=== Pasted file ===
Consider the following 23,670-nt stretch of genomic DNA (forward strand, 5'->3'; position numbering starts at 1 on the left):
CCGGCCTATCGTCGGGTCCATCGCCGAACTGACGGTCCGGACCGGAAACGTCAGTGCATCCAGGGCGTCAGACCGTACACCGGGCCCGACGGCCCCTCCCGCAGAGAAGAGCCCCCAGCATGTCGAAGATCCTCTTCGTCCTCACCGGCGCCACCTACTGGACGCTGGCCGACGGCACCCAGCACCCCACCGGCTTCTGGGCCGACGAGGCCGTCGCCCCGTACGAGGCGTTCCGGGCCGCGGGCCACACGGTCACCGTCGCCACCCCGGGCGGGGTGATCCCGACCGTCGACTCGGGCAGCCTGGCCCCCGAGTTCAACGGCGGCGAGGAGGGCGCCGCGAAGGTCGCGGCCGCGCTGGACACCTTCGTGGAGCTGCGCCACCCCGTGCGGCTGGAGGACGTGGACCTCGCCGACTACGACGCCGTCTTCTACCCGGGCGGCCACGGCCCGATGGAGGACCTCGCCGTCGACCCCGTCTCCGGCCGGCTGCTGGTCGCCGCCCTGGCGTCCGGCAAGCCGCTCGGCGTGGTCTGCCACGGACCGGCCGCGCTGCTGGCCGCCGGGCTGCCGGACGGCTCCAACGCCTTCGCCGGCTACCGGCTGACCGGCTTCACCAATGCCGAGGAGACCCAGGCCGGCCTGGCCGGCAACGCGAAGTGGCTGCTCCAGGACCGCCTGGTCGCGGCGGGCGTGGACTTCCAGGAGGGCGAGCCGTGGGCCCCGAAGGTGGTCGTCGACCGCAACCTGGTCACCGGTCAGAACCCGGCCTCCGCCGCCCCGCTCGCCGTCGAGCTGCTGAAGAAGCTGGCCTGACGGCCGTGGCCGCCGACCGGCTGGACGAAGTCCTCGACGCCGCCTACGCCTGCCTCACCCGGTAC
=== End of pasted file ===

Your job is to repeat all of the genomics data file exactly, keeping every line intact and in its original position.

Consider the following 23,670-nt stretch of genomic DNA (forward strand, 5'->3'; position numbering starts at 1 on the left):
CCGGCCTATCGTCGGGTCCATCGCCGAACTGACGGTCCGGACCGGAAACGTCAGTGCATCCAGGGCGTCAGACCGTACACCGGGCCCGACGGCCCCTCCCGCAGAGAAGAGCCCCCAGCATGTCGAAGATCCTCTTCGTCCTCACCGGCGCCACCTACTGGACGCTGGCCGACGGCACCCAGCACCCCACCGGCTTCTGGGCCGACGAGGCCGTCGCCCCGTACGAGGCGTTCCGGGCCGCGGGCCACACGGTCACCGTCGCCACCCCGGGCGGGGTGATCCCGACCGTCGACTCGGGCAGCCTGGCCCCCGAGTTCAACGGCGGCGAGGAGGGCGCCGCGAAGGTCGCGGCCGCGCTGGACACCTTCGTGGAGCTGCGCCACCCCGTGCGGCTGGAGGACGTGGACCTCGCCGACTACGACGCCGTCTTCTACCCGGGCGGCCACGGCCCGATGGAGGACCTCGCCGTCGACCCCGTCTCCGGCCGGCTGCTGGTCGCCGCCCTGGCGTCCGGCAAGCCGCTCGGCGTGGTCTGCCACGGACCGGCCGCGCTGCTGGCCGCCGGGCTGCCGGACGGCTCCAACGCCTTCGCCGGCTACCGGCTGACCGGCTTCACCAATGCCGAGGAGACCCAGGCCGGCCTGGCCGGCAACGCGAAGTGGCTGCTCCAGGACCGCCTGGTCGCGGCGGGCGTGGACTTCCAGGAGGGCGAGCCGTGGGCCCCGAAGGTGGTCGTCGACCGCAACCTGGTCACCGGTCAGAACCCGGCCTCCGCCGCCCCGCTCGCCGTCGAGCTGCTGAAGAAGCTGGCCTGACGGCCGTGGCCGCCGACCGGCTGGACGAAGTCCTCGACGCCGCCTACGCCTGCCTCACCCGGTAC